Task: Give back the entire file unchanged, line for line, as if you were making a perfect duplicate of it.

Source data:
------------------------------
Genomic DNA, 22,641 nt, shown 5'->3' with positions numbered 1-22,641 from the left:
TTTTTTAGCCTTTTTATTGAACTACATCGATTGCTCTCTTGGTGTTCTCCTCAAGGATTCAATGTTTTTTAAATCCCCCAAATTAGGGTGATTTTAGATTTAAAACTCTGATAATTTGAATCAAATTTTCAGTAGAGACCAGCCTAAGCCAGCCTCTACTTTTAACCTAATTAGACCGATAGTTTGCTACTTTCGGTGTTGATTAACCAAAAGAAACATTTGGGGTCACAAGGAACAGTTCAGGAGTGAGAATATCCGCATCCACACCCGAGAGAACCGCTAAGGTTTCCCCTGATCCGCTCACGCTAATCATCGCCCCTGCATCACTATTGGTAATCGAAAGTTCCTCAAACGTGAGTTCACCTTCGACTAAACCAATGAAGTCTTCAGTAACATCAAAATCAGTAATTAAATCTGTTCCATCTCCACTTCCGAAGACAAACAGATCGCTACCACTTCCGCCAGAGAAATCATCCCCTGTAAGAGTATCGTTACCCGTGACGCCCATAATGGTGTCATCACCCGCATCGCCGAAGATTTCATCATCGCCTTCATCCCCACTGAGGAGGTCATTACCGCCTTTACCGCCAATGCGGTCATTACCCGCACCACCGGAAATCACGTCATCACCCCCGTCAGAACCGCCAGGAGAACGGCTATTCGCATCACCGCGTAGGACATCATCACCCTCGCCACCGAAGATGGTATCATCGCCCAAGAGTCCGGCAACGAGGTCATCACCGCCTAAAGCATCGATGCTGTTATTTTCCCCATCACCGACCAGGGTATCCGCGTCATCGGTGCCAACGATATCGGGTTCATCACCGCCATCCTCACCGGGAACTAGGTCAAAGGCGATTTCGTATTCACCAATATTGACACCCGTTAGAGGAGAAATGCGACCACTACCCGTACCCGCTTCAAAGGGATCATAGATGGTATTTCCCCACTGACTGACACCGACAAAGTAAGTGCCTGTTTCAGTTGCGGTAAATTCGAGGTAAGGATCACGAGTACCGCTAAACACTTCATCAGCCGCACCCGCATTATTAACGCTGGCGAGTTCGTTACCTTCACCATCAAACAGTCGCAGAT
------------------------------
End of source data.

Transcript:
Genomic DNA, 22,641 nt, shown 5'->3' with positions numbered 1-22,641 from the left:
TTTTTTAGCCTTTTTATTGAACTACATCGATTGCTCTCTTGGTGTTCTCCTCAAGGATTCAATGTTTTTTAAATCCCCCAAATTAGGGTGATTTTAGATTTAAAACTCTGATAATTTGAATCAAATTTTCAGTAGAGACCAGCCTAAGCCAGCCTCTACTTTTAACCTAATTAGACCGATAGTTTGCTACTTTCGGTGTTGATTAACCAAAAGAAACATTTGGGGTCACAAGGAACAGTTCAGGAGTGAGAATATCCGCATCCACACCCGAGAGAACCGCTAAGGTTTCCCCTGATCCGCTCACGCTAATCATCGCCCCTGCATCACTATTGGTAATCGAAAGTTCCTCAAACGTGAGTTCACCTTCGACTAAACCAATGAAGTCTTCAGTAACATCAAAATCAGTAATTAAATCTGTTCCATCTCCACTTCCGAAGACAAACAGATCGCTACCACTTCCGCCAGAGAAATCATCCCCTGTAAGAGTATCGTTACCCGTGACGCCCATAATGGTGTCATCACCCGCATCGCCGAAGATTTCATCATCGCCTTCATCCCCACTGAGGAGGTCATTACCGCCTTTACCGCCAATGCGGTCATTACCCGCACCACCGGAAATCACGTCATCACCCCCGTCAGAACCGCCAGGAGAACGGCTATTCGCATCACCGCGTAGGACATCATCACCCTCGCCACCGAAGATGGTATCATCGCCCAAGAGTCCGGCAACGAGGTCATCACCGCCTAAAGCATCGATGCTGTTATTTTCCCCATCACCGACCAGGGTATCCGCGTCATCGGTGCCAACGATATCGGGTTCATCACCGCCATCCTCACCGGGAACTAGGTCAAAGGCGATTTCGTATTCACCAATATTGACACCCGTTAGAGGAGAAATGCGACCACTACCCGTACCCGCTTCAAAGGGATCATAGATGGTATTTCCCCACTGACTGACACCGACAAAGTAAGTGCCTGTTTCAGTTGCGGTAAATTCGAGGTAAGGATCACGAGTACCGCTAAACACTTCATCAGCCGCACCCGCATTATTAACGCTGGCGAGTTCGTTACCTTCACCATCAAACAGTCGCAGAT